The federal government assessed the Smith County School System more than $35,000 for not complying with Obamacare, according to a state audit released this week.
Smith County taxpayers, of course, will have to pick up the slack and pay that fine.
The audit, however, did not offer specifics.
“During the year, the School Department paid a penalty of $37,180 to the Internal Revenue Service for failure to comply with the Affordable Care Act for 2015,” according to Tennessee Comptrollers.
“The School Department provides health insurance coverage to its employees; however, this coverage was not in compliance with federal regulations for certain employees. This deficiency resulted from a lack of management oversight.”
Smith County Mayor Jeff Mason, in an email, deferred all The Tennessee Star’s questions to Director of Schools Barry Smith.
Smith, on the phone, however, deferred all questions to the school system’s Chief Financial Officer Norma Mitchell. Mitchell did not return two requests seeking comment.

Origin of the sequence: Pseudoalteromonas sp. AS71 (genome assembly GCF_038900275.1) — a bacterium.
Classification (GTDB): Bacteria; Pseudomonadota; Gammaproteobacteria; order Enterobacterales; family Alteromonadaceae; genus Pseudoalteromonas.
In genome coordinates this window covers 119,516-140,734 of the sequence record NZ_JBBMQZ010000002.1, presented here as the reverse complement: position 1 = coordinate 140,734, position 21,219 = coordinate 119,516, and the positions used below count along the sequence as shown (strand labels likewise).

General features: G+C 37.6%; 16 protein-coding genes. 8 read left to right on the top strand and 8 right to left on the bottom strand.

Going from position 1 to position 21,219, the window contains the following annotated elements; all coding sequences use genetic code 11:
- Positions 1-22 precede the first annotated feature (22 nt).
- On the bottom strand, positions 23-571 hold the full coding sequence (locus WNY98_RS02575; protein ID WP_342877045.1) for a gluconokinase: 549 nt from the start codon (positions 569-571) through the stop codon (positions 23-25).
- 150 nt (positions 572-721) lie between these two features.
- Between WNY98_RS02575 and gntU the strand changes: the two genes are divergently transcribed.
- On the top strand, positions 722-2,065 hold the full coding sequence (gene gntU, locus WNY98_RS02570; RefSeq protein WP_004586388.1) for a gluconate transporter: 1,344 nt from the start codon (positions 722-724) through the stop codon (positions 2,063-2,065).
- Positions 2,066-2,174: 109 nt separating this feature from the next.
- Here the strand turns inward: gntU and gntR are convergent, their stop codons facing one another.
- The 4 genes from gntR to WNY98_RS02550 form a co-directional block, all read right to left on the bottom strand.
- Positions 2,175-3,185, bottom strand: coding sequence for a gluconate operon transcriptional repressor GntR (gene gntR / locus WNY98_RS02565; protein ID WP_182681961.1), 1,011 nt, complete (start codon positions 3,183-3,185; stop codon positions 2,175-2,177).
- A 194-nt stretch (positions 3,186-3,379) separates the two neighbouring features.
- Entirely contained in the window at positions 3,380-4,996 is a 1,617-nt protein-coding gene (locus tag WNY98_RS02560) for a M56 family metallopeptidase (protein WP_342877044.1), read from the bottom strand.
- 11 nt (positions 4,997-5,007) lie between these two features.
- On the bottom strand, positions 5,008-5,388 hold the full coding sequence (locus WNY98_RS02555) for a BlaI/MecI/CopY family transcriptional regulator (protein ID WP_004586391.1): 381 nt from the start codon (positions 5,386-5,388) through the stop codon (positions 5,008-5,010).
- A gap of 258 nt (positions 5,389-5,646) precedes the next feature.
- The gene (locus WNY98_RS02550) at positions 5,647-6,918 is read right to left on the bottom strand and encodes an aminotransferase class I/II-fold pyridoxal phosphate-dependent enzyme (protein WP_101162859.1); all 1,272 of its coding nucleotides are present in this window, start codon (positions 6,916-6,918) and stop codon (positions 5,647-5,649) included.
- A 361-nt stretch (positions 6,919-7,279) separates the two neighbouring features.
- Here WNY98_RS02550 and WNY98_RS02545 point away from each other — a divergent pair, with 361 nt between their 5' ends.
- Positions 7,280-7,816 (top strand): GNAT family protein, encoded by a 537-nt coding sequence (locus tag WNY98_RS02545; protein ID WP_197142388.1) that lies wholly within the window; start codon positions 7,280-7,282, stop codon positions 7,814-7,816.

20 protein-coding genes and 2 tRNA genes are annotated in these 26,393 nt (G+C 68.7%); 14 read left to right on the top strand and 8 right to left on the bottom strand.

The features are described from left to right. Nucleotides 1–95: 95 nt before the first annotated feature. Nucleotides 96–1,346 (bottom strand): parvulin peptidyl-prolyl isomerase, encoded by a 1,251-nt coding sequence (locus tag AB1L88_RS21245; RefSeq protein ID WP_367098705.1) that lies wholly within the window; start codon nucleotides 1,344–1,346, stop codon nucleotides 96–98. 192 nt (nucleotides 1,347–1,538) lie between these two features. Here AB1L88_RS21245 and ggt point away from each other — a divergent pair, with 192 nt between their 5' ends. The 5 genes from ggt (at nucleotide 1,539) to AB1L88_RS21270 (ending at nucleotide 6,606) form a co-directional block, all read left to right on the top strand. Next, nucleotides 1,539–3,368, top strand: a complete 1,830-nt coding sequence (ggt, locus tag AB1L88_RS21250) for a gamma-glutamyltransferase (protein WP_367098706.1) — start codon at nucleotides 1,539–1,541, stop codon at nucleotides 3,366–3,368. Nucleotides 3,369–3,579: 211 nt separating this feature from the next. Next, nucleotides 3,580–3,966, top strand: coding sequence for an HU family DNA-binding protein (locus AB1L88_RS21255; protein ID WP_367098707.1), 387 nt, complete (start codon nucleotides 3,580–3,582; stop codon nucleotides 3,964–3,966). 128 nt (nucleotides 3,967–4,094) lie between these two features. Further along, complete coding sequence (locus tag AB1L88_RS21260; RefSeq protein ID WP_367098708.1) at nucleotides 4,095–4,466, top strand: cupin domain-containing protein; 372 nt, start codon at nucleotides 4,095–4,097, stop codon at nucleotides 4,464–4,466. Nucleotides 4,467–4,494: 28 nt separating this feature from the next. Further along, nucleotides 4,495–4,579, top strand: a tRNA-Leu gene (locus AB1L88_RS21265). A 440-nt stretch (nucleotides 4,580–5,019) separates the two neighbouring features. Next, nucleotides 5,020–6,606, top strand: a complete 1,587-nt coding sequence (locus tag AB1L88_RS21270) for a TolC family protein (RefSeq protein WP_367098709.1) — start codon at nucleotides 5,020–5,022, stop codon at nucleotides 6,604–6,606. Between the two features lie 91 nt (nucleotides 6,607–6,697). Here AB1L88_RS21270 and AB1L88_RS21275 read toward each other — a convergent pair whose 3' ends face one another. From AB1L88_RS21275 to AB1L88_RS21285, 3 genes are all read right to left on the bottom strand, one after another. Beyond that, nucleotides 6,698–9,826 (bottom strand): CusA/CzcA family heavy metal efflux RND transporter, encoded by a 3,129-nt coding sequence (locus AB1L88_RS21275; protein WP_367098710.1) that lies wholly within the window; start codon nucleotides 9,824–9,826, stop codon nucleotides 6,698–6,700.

Other county governments in Tennessee have had their finances suffer due to Obamacare.
As The Tennessee Watchdog reported in 2015, an audit from Tennessee Comptroller Justin Wilson said Obamacare might have forced Robertson County officials to choose between raising taxes and breaking the law.
Last year, county commissioners transferred $632,500 from the General Debt Service Fund to the General Purpose School Fund to comply with Obamacare, according to Wilson’s audit. County officials needed the money to pay for health insurance for part-time employees working 30 hours a week or more, such as bus drivers and substitute teachers.
The General Debt Service Fund exists to pay county debt, while money from the General Purpose School Fund pays to keep the schools running.
Comptrollers said the transfer was illegal, based on existing case law and existing opinions from the state attorney general.
According to the Tennessee Attorney General’s Office, if a taxpayer pays taxes for a specific purpose then any other use of that money is against the law.
As The Tennessee Watchdog reported in 2013, White County officials had to raise taxes by an additional $1 million per year so county employees would have health insurance.
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Chris Butler is an investigative journalist at The Tennessee Star. Follow Chris on Facebook. Email tips to firstname.lastname@example.org.
Photo “Smith County Board of Education” by Smith County Board of Education.